Using bash, how can I make the pc speaker beep?

Something like echo 'beepsound' > /dev/pcspkr would be nice.


12 Answers 12


I usually use the little utility beep installed on many systems. This command will try different approaches to create a system sound.

There are 3 ways of creating a sound from the beep manpage:

  1. The traditional method of producing a beep in a shell script is to write an ASCII BEL (\007) character to standard output, by means of a shell command such as

    echo -ne '\007'

    This only works if the calling shell's standard output is currently directed to a terminal device of some sort; if not, the beep will produce no sound and might even cause unwanted corruption in whatever file the output is directed to.

  2. There are other ways to cause a beeping noise. A slightly more reliable method is to open /dev/tty and send your BEL character there. This is robust against I/O redirection, but still fails in the case where the shell script wishing to generate a beep does not have a controlling terminal, for example because it is run from an X window manager.

  3. A third approach is to connect to your X display and send it a bell command. This does not depend on a Unix terminal device, but does (of course) require an X display.

beep will simply try these 3 methods.

  • 17
    The homepage to the beep command is: johnath.com/beep On Ubuntu/Debian, you can install it with apt-get install beep. Commented Sep 13, 2010 at 11:48
  • 19
    On linux, there is a fourth badass method for beeping: unload the pcspkr module, load the snd-pcsp, and you now have a alsa soundcard that uses old-school tricks to actually feed digital sound to your internal speaker. It gives crappy results with piezoelectric internal speakers, but on classical internal speakers, the quality is quite good for what it is. This way, you can get much more creative for your beep sounds ;)
    – BatchyX
    Commented Jan 19, 2013 at 15:18
  • 8
    @isomorphismes: pcspkr and snd-pcsp are modules, not packages. use modprobe/modprobe -r/lsmod to manipulate them. For your information, they are in the linux-image-something package, which is hopefully already installed (or else you would have no linux kernel).
    – BatchyX
    Commented Aug 24, 2013 at 16:17
  • 3
    beep usually works out the box for debian but I needed to load the module for this to work on ubuntu
    – mchid
    Commented Jun 28, 2015 at 23:06
  • 5
    As mchid said, after adding the module: modprobe snd-pcsp, beep is now working!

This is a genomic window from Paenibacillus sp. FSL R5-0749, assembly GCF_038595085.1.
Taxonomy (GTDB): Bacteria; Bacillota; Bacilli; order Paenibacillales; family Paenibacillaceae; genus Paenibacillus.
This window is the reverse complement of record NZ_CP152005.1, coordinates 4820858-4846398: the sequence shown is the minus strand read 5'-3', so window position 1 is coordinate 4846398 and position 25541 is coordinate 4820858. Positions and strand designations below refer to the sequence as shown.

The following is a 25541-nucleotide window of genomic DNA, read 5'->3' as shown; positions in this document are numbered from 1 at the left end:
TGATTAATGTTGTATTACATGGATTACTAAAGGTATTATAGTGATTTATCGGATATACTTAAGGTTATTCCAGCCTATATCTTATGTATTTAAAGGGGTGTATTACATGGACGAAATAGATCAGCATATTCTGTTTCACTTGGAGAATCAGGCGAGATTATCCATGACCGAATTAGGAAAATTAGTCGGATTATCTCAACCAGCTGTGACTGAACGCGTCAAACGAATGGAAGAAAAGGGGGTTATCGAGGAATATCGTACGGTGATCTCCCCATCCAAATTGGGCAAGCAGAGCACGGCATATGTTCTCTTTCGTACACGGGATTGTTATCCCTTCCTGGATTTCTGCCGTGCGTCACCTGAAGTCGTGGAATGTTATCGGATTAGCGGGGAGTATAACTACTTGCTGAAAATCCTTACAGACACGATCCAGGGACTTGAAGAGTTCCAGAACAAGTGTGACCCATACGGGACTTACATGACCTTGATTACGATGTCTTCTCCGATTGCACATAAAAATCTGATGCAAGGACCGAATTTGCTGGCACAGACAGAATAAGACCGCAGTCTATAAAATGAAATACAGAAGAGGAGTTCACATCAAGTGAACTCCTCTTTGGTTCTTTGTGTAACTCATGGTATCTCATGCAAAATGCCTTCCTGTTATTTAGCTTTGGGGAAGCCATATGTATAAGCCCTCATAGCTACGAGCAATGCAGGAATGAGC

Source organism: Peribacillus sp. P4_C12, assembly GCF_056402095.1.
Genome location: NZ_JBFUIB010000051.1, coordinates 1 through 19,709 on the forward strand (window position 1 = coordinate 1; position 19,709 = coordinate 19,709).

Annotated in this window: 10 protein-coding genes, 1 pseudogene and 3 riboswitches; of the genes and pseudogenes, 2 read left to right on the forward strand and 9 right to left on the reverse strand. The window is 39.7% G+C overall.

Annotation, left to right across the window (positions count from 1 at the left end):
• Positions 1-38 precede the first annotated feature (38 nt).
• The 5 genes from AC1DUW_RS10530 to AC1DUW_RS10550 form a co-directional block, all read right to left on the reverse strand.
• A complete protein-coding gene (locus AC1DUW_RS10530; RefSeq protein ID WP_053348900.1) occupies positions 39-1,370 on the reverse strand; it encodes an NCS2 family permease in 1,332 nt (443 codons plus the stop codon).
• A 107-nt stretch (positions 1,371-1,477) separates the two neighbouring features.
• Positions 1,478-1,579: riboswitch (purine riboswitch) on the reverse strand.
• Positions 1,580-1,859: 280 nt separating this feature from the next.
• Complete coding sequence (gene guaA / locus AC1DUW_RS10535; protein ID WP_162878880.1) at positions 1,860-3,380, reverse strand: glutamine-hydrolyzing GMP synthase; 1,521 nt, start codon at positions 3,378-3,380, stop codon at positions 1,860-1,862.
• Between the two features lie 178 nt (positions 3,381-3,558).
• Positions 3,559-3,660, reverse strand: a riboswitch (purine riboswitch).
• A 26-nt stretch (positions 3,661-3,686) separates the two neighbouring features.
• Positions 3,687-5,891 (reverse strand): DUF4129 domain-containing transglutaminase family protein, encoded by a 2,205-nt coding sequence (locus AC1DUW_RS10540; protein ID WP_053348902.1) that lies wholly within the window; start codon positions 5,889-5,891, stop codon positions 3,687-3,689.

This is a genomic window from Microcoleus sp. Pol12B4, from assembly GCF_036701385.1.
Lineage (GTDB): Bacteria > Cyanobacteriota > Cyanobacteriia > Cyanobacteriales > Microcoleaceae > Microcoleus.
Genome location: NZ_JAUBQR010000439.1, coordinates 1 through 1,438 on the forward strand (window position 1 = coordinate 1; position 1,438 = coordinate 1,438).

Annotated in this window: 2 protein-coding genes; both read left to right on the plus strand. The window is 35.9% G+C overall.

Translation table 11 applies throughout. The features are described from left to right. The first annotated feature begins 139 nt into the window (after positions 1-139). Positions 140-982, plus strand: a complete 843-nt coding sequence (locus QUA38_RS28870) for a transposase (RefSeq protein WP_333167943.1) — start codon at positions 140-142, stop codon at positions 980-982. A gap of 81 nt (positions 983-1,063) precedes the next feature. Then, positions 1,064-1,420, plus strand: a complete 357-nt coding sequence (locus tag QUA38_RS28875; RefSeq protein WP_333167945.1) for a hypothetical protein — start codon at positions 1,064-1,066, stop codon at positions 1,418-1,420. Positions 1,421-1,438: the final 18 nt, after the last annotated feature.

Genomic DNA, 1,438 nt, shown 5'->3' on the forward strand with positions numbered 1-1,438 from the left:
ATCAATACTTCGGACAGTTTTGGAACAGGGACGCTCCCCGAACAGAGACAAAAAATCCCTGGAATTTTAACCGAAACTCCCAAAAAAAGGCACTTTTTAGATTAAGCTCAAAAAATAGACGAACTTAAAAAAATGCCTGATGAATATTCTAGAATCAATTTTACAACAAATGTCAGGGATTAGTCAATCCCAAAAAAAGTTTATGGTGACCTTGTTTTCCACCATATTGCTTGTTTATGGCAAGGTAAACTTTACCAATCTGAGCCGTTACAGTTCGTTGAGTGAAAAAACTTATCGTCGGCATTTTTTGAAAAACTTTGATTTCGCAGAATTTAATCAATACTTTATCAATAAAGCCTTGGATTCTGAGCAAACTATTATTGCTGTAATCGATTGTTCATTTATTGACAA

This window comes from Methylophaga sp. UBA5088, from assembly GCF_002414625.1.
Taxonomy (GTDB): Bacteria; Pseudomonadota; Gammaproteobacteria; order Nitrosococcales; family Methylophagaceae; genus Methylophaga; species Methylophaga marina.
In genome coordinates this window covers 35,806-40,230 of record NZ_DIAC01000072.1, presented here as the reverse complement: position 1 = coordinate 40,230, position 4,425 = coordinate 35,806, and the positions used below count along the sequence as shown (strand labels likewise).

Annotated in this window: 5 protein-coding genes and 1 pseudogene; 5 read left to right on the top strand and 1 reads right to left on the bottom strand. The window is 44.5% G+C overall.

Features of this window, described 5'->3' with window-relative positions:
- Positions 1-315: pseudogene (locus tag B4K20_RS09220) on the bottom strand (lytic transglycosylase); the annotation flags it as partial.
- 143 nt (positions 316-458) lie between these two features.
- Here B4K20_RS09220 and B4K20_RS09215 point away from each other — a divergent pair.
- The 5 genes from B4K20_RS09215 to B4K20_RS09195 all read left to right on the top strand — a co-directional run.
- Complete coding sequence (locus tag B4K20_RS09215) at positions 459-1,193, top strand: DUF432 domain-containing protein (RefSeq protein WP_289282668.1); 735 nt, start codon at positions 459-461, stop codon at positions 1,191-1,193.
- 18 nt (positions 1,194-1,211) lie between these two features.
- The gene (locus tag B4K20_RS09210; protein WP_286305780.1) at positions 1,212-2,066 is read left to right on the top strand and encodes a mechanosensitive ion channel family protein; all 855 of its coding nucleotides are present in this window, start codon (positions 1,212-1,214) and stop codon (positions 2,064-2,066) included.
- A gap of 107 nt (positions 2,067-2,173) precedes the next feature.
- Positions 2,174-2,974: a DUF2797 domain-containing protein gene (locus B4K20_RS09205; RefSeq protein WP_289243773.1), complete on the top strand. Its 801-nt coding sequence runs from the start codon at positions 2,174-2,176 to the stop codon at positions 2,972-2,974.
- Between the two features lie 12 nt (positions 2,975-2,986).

– lepe
    Commented Sep 1, 2015 at 1:19

NOTE: This solution emits beeps from the speakers, not the motherboard.

ALSA comes with speaker-test, a command-line speaker test tone generator, which can be used to generate a beep:

$ speaker-test -t sine -f 1000 -l 1

See this arch linux forum thread.

However, the beep duration will be arbitrary, but can be controlled as follows:

$ ( speaker-test -t sine -f 1000 )& pid=$! ; sleep 0.1s ; kill -9 $pid

We can take it one step further and output a beep with this function:

_alarm() {
  ( \speaker-test --frequency $1 --test sine )&
  \sleep 0.${2}s
  \kill -9 $pid

which is called with frequency and duration arguments:

$ _alarm 400 200

With this in mind, it is possible to create simple music with speaker-test. See this shell script.

  • 5
    Your function as one-liner (and Ctrl-C compatible): timeout ${2} speaker-test --frequency ${1} --test sine
    – user569825
    Commented Oct 23, 2017 at 22:13
  • 9
    There's no real need to save pid, just speaker-test -t sine -f 1000 -l 1 & sleep .2 && kill -9 $! does the same thing. Anyway, @user569825's method is nicer.
    – m3nda
    Commented Jul 8, 2018 at 18:43
  • 14
    Ouch, that hurts.
    – Shadi
    Commented Oct 16, 2019 at 12:11
  • 2
    On my system (ubuntu 16.04), timeout needs to have -s set to some signal because speaker-test doesn't respect sig term.
    – Tad M.
    Commented Jun 5, 2020 at 12:56
  • 1
    @RyneEverett your alarm.sh is maybe now here ? alarm.sh
    – SL5net
    Commented Oct 7, 2020 at 9:23

Simply echoing \a or \07 works for me.

$ echo -e "\a"

This will probably require the pcspkr kernel module to be loaded. I've only tested this on RHEL, so YMMV.


As Warren pointed out in the comments, this may not work when logged in remotely via SSH. A quick workaround would be to redirect the output to any of the TTY devices (ideally one that is unused). E.g.:

$ echo -en "\a" > /dev/tty5
  • 6
    If you're using an X terminal or ssh'd into the machine, this may just cause the terminal to flash, since many xterm/vt100 type programs are configured to do that for BEL characters. Commented Sep 13, 2010 at 10:52
  • 2
    This makes sense but it didn't work for me on Ubuntu 12.04. Commented Aug 24, 2013 at 16:12
  • 3
    @isomorphismes: that's for consoles, not X11 terminals. For beeps under X, you may try this: askubuntu.com/a/587311/11015
    – MestreLion
    Commented Feb 19, 2015 at 12:21
  • 2
    @isomorphismes: I'm also using Ubuntu 12.04, and for me sudo modprobe pcspkr was enough to enable beeps under the VT, either via printf "\a" or beep utility.
    – MestreLion
    Commented Feb 20, 2015 at 1:28
  • 3
    None of the methods work for me. Ubuntu 16.04.1 LTS
    – ar2015
    Commented Oct 26, 2016 at 15:52
tput bel

because terminfo defines bel as

           Variable                       Cap-               TCap                  Description
            String                        name               Code

   bell                                   bel                bl                audible signal
                                                                               (bell) (P)

For using the soundcard if sox is installed and the PC speaker if not:

$ play -q -n synth 0.1 sin 880 || echo -e "\a"

sox is available for most distros.

  • 2